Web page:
By Lynn McBee © February 6, 2008
Introduction – Founding in 1908
This is my first foray into telling stories in print — the mystery of history. I hope readers will enjoy this effort to unfold Bellaire’s major and minor events and its early citizens from Our Town throughout its 2008 Centennial celebration.
“History is the study of the past, focused on human activity and leading up to the present day.” (Wikipedia) And the famous historian, Howard Zinn, said, “…a historian (or a journalist, or anyone telling a story) was forced to choose, out of an infinite number of facts, what to present, what to omit…” Further, Zinn said, “But there is no such thing as a pure fact, innocent of interpretation. Behind every fact presented to the world—by a teacher, a writer, anyone—is a judgment. The judgment that has been made is that the fact is important and that other facts, omitted, are not important.” (A People’s History of the United States, pp 683-4, © 2003.)
The Land was the beginning. Bellaire began 100 years ago by William Wright Baldwin, from Iowa, a lawyer and Vice-President of the Burlington Railroad. He was a land developer and President of the South End Land Company he formed. On December 1, 1908, he purchased the 9,449 acre Rice Ranch open prairie land once owned by William Marsh Rice.
In 1909 he laid out 1,000 acres on the extreme eastern portion of the Ranch and platted Westmoreland Farms. It comprised less than two square miles, bounded by First, Palmetto, Sixth (now Ferris) and Jessamine Streets, and was approximately five miles southwest of and across a barren prairie from Houston. Old Richmond Road (now Bissonnet) was then the only existing roadway, which cut diagonally across the town.
Early on, Bellaire could be reached by train, the San Antonio & Aransas Pass Railroad (the “SAP”), 1.5 miles north of Bellaire at the now Westpark and the Southwest Freeway. A siding from it was used as a mail drop-off point at Rice, known as the Rice Station (later, Bellaire Station). On the east was a rail line now known as the Southern Pacific which still serves as Bellaire’s eastern boundary.
In 1909, W.W. Baldwin connected Westmoreland Farms to Houston downtown by constructing Bellaire Boulevard, a double shelled road 120 feet wide running from Richmond Road (west of Rice) to the foot of Main Street. Its 50 foot wide landscaped esplanade (“Paseo”) within Bellaire’s limits was landscaped with crape myrtle, and jasmine, an oasis in the brown prairie. Edward Teas and his family had moved from Carthage, Missouri, to Bellaire in 1908 and Teas Nursery began landscaping Our Town.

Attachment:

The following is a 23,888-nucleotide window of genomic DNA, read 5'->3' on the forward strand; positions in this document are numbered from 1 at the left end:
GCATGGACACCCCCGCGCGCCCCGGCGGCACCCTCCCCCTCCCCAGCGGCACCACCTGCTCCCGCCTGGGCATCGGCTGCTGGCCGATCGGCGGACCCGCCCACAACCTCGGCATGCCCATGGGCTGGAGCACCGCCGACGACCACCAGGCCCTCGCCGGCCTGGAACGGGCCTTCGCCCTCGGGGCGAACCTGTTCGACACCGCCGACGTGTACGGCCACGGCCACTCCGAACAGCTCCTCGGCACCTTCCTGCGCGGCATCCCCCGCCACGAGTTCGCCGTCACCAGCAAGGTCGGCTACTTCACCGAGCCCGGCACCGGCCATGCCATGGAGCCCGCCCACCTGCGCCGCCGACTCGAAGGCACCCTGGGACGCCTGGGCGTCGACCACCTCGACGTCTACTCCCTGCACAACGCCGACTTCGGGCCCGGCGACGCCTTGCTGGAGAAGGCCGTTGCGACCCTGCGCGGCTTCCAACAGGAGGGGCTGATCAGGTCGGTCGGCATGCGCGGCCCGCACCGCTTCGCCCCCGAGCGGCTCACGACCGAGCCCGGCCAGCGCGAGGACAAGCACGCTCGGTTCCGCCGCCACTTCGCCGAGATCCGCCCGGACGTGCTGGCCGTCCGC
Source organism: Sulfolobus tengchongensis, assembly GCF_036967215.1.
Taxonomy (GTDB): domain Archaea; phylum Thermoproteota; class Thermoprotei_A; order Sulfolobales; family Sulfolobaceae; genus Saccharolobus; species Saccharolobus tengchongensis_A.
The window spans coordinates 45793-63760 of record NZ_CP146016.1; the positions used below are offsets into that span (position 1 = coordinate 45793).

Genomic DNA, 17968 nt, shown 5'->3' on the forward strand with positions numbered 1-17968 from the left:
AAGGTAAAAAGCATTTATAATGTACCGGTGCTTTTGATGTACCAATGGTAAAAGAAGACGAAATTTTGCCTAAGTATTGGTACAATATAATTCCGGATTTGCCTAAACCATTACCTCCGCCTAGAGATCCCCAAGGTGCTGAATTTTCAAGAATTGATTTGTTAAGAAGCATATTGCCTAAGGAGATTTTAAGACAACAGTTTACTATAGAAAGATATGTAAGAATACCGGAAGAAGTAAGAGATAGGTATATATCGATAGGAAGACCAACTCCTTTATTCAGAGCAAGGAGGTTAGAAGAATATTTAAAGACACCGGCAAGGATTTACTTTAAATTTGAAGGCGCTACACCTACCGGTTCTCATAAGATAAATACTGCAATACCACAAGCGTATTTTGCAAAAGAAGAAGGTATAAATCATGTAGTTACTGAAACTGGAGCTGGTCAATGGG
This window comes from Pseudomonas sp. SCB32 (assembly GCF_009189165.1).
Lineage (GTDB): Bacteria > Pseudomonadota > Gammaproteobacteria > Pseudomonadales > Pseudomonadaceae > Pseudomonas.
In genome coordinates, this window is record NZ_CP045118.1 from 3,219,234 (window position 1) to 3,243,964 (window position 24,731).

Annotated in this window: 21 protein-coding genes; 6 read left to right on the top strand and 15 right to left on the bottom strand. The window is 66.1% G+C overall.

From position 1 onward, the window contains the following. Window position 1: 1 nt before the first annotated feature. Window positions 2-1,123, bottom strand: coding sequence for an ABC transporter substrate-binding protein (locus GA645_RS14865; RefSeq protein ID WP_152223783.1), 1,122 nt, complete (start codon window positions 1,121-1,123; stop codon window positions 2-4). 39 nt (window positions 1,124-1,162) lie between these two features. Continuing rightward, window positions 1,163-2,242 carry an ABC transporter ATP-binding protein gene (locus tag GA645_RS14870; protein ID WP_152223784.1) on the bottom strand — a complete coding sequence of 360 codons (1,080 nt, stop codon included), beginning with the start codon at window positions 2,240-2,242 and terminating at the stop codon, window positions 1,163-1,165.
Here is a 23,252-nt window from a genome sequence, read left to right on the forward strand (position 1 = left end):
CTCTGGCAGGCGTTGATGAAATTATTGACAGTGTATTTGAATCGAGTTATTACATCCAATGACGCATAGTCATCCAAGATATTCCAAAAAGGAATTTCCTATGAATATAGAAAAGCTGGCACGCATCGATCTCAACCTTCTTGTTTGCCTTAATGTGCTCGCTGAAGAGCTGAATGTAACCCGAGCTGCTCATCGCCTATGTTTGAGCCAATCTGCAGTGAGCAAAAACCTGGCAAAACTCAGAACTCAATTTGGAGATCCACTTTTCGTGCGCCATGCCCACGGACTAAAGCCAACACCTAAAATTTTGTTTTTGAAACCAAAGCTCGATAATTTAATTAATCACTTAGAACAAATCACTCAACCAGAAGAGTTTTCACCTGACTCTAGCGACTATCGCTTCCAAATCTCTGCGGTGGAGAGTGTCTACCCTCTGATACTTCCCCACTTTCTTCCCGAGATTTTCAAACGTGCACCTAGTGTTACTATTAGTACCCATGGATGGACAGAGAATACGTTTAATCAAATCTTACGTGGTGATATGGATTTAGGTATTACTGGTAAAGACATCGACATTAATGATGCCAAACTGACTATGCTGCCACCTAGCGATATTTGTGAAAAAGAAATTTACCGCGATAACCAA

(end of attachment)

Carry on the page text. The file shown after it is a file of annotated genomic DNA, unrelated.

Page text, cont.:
Baldwin also founded the Westmoreland Railroad Company to construct and operate an electric trolley line down the esplanade of Bellaire Boulevard from Rice Avenue to Main Street in Houston. The trolley linked the suburban/rural Bellaire townsite to Houston. It was essential to marketing the new town. It made its first run on December 24, 1910, and lasted until September 26, 1927.
Residents of the sparsely populated townsite as well as those living in outlying areas used the trolley daily to reach school and jobs both in Bellaire and in Houston. It was especially important during wet weather when the few shelled roads and the prairie land rapidly flooded.
The Trolley Pavilion on Bellaire Boulevard at the west end of the trolley line at its turnaround served not only as a station, but was used by the small community for gatherings. The Pavilion was central to Our Town in its early and subsequent days, particularly to a population of some 38 citizens at the Trolley’s 1910 inauguration. There were picnics and church meetings, town elections and meetings of the Lions Club and Boy Scouts. It was the Town Square of its time.
These columns reflect my research of the writing of others, most particularly the scholarly and meticulous writings of the early history of Bellaire by Jeff Dunn, former President of the Bellaire Historical Society and its archives, Jack Gurwell, journalist and publisher of the Bellaire Texan, City Council Minutes from 1918 forward, two books about Bellaire (Bellaire’s Own Historical Cookbook, Gay and Hawks, eds, Bellaire Women’s Civic Club ©1969, and As the Meadow Larks Sang by Elnora Kelly Pelton, © 1983) newspaper articles and my own observations and involvement over the past 42 years of living in Bellaire. I hope I can encourage your communications as well—reacting, expanding on, disagreeing with, or correcting what I write. Let’s get to know one another for this is Bellaire — Our Town.
© Lynn McBee Feb. 2008
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